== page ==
This is my first adult Thanksgiving. I spent a Thanksgiving without my family, and the day passed in a breathless whisper. It was barely there. This year won’t be like that. This will be Thanksgiving, with a capital T, and my family won’t be there to plan it. I won’t be a willing participant in what happens around me. I will plan.

Co-planning it, really, with R and two friends of his. R is supplying the tables, the chairs, the dining room, and some of the kitchen space–others have offered their kitchens. Two of his friends, and maybe a third, were delighted to get in on cooking.

It’s not -my- Thanksgiving, in that it’s at my house. I will likely be cooking a minority of the food. Still, I feel like this is my first Thanksgiving.

We’re going to have a turkey.

A photo of a turkey in an oven.

Photo courtesy of Edsel_L on Flickr. CC-BY-SA

And not just a hand turkey cut out of construction paper, though there will be those too.

I’ve been a vegetarian for more of my life than I have not been one (I’m twenty-four, for those of you keeping track)–and this includes the (combined) year I took off while I lived in Asia and prepared for living in Asia. People I’ve talked to have questioned my decision for deciding this, even though I’m not the only one planning the event. I suspect I could lower the iron cleaver and declare that no animals will have been harmed for the creating of this Thanksgiving, but I won’t.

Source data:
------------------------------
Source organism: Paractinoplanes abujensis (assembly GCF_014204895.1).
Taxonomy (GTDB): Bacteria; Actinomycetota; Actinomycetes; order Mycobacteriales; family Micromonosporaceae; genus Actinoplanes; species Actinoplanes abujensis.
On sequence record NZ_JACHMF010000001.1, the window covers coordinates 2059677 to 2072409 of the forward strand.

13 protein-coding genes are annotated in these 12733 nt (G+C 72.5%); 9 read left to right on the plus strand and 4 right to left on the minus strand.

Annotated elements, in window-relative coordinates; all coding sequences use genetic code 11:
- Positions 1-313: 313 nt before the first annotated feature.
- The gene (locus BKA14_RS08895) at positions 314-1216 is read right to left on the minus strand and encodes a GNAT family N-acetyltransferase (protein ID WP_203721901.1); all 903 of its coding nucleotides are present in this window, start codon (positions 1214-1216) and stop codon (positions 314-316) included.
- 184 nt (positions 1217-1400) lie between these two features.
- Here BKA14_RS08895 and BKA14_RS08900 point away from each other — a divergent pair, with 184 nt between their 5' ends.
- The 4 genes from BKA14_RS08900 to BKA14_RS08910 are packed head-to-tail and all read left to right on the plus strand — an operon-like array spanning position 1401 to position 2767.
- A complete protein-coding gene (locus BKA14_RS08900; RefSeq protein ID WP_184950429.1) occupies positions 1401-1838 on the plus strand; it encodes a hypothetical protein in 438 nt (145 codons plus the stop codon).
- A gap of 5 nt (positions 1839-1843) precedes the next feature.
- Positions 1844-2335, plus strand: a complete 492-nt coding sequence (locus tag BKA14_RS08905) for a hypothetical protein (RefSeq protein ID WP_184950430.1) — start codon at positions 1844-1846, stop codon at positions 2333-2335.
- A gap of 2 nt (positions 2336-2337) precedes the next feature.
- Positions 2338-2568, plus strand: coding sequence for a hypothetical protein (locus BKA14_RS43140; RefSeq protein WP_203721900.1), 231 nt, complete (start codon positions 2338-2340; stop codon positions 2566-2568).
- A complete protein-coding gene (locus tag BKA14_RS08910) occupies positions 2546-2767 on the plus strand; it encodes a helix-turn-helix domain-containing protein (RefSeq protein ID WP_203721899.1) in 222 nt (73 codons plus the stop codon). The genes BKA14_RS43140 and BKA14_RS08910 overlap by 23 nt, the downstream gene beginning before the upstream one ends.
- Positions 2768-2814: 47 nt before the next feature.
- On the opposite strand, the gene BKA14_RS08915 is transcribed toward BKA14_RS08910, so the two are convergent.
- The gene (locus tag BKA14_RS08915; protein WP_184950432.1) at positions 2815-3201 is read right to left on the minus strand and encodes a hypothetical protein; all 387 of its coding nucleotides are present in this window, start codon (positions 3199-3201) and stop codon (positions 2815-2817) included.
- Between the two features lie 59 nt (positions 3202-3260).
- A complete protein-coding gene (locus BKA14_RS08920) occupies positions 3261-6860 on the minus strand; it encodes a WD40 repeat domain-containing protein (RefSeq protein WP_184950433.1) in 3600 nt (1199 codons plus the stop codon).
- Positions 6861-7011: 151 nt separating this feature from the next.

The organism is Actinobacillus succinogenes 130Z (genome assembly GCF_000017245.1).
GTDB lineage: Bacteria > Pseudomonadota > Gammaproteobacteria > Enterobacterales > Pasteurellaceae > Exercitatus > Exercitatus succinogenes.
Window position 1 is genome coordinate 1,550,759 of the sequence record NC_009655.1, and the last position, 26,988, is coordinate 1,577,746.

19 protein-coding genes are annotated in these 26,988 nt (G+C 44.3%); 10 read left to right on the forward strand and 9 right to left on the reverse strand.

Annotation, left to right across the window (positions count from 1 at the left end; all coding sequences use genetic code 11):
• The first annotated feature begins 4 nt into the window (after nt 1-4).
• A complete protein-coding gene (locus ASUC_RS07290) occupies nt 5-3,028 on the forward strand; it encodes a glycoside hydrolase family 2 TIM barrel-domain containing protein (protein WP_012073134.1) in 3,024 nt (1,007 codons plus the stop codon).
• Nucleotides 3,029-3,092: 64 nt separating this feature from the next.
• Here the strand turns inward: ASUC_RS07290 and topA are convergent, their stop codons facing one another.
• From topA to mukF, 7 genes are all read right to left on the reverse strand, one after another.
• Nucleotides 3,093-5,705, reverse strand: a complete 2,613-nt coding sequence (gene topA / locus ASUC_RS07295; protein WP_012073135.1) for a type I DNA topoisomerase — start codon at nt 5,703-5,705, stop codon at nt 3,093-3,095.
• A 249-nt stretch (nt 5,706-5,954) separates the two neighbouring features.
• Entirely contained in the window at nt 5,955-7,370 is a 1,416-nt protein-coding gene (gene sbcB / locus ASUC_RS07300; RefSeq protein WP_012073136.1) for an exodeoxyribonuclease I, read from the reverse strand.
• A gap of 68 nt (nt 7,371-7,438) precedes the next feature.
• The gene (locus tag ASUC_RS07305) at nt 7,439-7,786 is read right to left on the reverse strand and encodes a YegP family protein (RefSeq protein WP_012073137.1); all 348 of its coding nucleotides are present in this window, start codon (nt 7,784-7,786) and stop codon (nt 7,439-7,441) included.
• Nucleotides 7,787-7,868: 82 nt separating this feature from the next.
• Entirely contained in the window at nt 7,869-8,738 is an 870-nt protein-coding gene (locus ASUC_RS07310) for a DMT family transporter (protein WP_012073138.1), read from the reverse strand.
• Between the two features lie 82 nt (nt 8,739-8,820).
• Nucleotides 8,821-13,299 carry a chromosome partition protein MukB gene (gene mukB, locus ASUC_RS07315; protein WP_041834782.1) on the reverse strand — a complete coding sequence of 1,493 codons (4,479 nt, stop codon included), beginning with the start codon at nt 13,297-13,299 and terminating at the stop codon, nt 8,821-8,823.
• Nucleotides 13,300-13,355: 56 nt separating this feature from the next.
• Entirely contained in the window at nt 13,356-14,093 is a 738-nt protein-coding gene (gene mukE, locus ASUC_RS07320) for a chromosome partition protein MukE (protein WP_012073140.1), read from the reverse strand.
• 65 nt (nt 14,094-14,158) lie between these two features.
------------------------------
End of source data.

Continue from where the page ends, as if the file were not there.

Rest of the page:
There will be green bean casserole and mashed potatoes with whole milk and butter, pumpkin cheesecake and whipped cream, coffee and tea with half-and-half. There will be corn pudding with egg in it. There will be a turkey.

If I was having a day even dominated by vegetarians, I would push for the full vegan experience. However, as far as I know, I am the only person there who does not partake in animal products. (I’ll be honest, if I was going to my aunt’s for Thanksgiving, I’d be eating that green bean casserole even knowing it was loaded with dairy. I’d feel bad about it later, but I would eat it and enjoy it because Thanksgiving is about family.) Even though for several of the participants, it will be their first Thanksgiving, they are omnivorous and will happily eat turkey.